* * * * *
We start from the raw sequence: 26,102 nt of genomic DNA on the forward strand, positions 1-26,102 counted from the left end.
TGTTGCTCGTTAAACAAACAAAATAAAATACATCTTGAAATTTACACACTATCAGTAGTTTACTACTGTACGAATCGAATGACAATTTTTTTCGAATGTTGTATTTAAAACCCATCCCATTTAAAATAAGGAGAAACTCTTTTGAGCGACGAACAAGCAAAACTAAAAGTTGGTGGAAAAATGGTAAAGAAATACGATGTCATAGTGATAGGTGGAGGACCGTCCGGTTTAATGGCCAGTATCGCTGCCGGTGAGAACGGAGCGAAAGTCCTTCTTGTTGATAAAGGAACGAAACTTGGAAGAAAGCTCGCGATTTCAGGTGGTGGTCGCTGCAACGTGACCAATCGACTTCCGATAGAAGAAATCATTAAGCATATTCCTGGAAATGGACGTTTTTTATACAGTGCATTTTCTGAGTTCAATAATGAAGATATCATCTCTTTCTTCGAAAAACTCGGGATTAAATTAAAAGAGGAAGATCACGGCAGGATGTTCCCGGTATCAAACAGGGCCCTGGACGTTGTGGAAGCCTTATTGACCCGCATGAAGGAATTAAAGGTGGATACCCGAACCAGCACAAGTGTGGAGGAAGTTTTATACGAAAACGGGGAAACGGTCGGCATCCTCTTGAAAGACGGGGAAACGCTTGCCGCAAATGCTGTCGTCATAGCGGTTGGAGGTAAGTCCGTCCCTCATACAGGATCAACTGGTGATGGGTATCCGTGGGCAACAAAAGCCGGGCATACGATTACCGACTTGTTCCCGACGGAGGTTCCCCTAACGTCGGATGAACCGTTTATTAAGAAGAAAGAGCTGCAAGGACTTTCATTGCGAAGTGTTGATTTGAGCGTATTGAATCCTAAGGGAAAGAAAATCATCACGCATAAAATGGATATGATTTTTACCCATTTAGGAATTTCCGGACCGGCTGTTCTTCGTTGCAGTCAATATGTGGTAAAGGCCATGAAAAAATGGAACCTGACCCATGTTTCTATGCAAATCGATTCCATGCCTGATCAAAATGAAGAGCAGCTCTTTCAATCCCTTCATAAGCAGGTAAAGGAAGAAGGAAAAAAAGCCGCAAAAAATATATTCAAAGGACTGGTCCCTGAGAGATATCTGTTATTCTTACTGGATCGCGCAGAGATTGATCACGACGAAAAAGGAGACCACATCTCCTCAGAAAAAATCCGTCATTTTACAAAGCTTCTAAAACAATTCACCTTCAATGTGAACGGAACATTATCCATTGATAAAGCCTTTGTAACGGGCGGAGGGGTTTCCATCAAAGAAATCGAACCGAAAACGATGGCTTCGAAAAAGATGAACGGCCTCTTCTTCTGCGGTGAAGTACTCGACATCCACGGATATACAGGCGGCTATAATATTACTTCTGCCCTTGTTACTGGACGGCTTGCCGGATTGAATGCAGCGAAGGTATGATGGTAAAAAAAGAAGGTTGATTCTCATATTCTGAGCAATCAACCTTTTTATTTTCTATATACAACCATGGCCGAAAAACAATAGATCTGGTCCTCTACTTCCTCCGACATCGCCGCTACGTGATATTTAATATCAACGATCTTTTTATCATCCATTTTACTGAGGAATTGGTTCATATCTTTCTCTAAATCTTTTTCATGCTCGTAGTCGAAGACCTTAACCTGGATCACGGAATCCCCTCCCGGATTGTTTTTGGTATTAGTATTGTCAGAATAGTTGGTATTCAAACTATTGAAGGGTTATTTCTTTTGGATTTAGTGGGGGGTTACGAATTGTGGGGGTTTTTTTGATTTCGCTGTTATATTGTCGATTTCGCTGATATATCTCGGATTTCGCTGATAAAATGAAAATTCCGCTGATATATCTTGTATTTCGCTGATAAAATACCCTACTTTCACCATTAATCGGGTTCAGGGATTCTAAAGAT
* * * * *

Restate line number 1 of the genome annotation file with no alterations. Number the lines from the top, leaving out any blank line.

We start from the raw sequence: 26,102 nt of genomic DNA on the forward strand, positions 1-26,102 counted from the left end.